• Incident dubbed “Bloody Sunday” by the media

  • March considered catalyst for pushing through the Voting Rights Act five months later

  • (Aug.10) Voting rights Act 1965

  • Outlawed literacy tests and other voter requirements

  • Sent federal voter registrars into several states.

  • 100 years after end of Civil War

  • Made it easier for Southern blacks to register to vote

  • (Aug. 11-16) Watts riots (Los Angeles, California)

  • ​Black motorist on parole for robbery (Marquette Frye) pulled over for reckless driving

  • Argument broke out

  • Led to false rumors that police hurt a pregnant woman.

  • Incident followed by six days of looting and arson ("Burn, Baby, Burn")

  • 4,000 National guards ended riot, 34 deaths, $40 million property damage.

  • (Sept. 24, 1965) – Affirmative Action

  • Johnson issued Executive Order 11246

  • Based on belief that civil rights laws alone not enough to remedy discrimination

  • Required government contractors to “take affirmative action” toward prospective minority employees in all aspects and employment

1966


  • Black Panthers

  • Founded by Huey Newton and Bobby Seale – carry guns

1967

  • April “Black Power

  • Coined by SNCC leader Stokely Carmichael in speech in Seattle

  • Defined as assertion of black pride and “the coming together of black people to fight for their liberation by any means necessary”

  • Radicalization alarmed many

  • June Loving v. Virginia

  • Supreme Court rules interracial marriage okay

  • 16 states that still banned interracial marriage forced to revise their laws

  • Summer riots ("Long, hot summer of 1967")

  • 159 riots across the US

  • Atlanta, Boston, Cincinnati, Buffalo, Tampa, Birmingham, Chicago, NYC, etc.

  • Worst riots in Newark, NJ and Detroit (12th St. Riot)

  • 83 dead, $100 million damage

  • Johnson established 11-member Kerner Commission to investigate

  • Warned: "Our nation is moving toward two societies, one black, one white -- separate and unequal"

  • Conclusion: Cause was white racism and de facto segregation

  • Recommendation: Provide fair employment and desegregated housing for "Negro ghetto population"

  • Johnson ignored recommendatios

  • July Race riots (Detroit)

  • Bloodiest of race riots in "Long hot summer of 1967"

1968


  • (Apr. 4) MLK shot

  • Aged 39, killed as he stands on balcony outside his hotel room

  • Escaped convict and committed racist James Earl Ray convicted

  • (Apr. 11) Civil Rights Act 1968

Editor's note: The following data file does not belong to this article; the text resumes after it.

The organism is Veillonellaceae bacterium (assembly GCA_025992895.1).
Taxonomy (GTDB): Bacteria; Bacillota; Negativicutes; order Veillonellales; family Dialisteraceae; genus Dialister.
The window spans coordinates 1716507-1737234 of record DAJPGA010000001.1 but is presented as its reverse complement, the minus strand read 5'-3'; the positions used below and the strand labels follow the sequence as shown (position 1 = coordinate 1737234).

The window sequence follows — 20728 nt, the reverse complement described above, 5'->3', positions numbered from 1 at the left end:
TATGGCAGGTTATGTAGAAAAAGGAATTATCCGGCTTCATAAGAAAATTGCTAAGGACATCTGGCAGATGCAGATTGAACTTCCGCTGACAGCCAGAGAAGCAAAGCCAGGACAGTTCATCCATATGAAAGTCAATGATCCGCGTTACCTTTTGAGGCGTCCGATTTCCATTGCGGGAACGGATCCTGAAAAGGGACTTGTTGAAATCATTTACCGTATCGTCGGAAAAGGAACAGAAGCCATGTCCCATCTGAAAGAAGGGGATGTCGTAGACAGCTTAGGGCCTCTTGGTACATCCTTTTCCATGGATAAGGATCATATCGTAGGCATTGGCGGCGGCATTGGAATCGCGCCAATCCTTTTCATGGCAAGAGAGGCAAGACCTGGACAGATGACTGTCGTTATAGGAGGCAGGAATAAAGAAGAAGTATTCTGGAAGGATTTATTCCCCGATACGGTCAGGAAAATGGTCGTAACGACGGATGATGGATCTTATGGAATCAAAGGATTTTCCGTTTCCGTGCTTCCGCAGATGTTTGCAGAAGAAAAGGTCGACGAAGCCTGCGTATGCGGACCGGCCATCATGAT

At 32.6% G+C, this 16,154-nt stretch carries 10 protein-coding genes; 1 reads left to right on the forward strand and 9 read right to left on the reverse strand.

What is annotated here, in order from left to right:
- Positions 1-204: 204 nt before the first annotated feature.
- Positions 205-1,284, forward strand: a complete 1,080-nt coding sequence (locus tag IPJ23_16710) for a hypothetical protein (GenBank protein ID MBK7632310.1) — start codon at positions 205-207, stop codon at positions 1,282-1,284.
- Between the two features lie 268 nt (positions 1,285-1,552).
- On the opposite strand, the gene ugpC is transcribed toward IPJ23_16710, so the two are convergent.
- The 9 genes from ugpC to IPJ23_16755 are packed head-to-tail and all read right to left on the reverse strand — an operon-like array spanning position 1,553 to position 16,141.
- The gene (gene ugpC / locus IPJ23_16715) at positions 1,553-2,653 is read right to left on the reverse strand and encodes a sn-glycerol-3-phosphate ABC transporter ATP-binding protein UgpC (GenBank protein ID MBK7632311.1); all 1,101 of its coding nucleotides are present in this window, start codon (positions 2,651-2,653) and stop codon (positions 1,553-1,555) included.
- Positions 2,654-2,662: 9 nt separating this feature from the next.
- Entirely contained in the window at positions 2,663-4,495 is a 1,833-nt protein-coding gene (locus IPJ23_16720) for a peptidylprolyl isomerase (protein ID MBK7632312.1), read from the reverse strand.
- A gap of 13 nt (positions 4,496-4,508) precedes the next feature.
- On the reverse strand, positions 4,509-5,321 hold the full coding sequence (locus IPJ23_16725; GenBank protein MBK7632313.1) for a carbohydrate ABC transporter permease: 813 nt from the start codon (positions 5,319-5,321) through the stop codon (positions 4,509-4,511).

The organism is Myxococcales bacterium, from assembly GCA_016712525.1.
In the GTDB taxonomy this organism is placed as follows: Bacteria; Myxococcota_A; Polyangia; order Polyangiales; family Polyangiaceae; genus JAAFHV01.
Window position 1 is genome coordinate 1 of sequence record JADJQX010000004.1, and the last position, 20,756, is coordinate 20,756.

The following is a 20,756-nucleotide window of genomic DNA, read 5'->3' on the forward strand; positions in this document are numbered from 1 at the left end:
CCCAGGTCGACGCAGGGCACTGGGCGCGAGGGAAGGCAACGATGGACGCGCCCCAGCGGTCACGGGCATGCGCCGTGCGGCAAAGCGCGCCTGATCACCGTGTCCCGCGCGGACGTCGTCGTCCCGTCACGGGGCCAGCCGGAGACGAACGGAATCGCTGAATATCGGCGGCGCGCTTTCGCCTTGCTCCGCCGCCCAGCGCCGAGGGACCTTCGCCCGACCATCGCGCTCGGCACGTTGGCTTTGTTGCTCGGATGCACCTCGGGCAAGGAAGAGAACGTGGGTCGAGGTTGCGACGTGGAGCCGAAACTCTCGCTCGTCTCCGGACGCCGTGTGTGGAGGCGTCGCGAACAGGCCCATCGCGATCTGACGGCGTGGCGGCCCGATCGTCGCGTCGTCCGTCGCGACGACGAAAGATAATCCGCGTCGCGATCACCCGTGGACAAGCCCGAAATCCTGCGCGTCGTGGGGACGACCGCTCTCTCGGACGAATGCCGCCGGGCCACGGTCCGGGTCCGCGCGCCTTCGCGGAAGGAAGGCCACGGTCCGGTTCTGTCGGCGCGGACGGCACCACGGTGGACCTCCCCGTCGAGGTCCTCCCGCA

• Signed by Johnson

  • Prohibited discrimination in the sale, rental and financing of housing (see Levittowns)

  • (Jun. 6) Robert Kennedy killed by Sirhan Sirhan

1971

  • Swann v. Charlotte-Mecklenburg Board of Education

  • Upholds busing as a legitimate means for achieving integration of public schools.

  • Although largely unwelcome and violently opposed

  • Court-ordered busing plans in cities, Charlotte, Boston, Denver – continue until late 1990s

1978

  • Regions of UC v. Bakke

  • Case:

  • Allan Bakke, white, applied to admission to UC Med. School at Davis (California)

  • He was rejected twice because

  • School had reserved 16 out of 100 places for "qualified" minorities (Affirmative Action)

  • Bakke's qualifications exceeded minority students who were admitted

  • He sued for "reverse discrimination"

  • Conclusion:

  • Court ordered the medical school to admit Bakke

  • Said rigid racial quotas violated Equal Protection Clause of the 14th Amendment

  • But use of race as one of several admission criteria was allowed.

1988

  • Civil Rights Restoration Act

  • Overriding Reagan’s veto

  • Expanded the reach of non-discrimination laws within private institutions receiving federal funds

2013

  • (Jul. 13) Black Lives Matter movement founded.

  • After George Zimmerman was acquitted in shooting death of African American teen, Trayvon Martin.

2014

  • (Aug.) First wave of protests in Ferguson, Missouri

  • Began after fatal shooting of black man, Michael Brown, by white officer.

CIVIL RIGHTS ACTS

  • Civil Rights Act 1866

  • Passed over President Andrew Johnson's veto.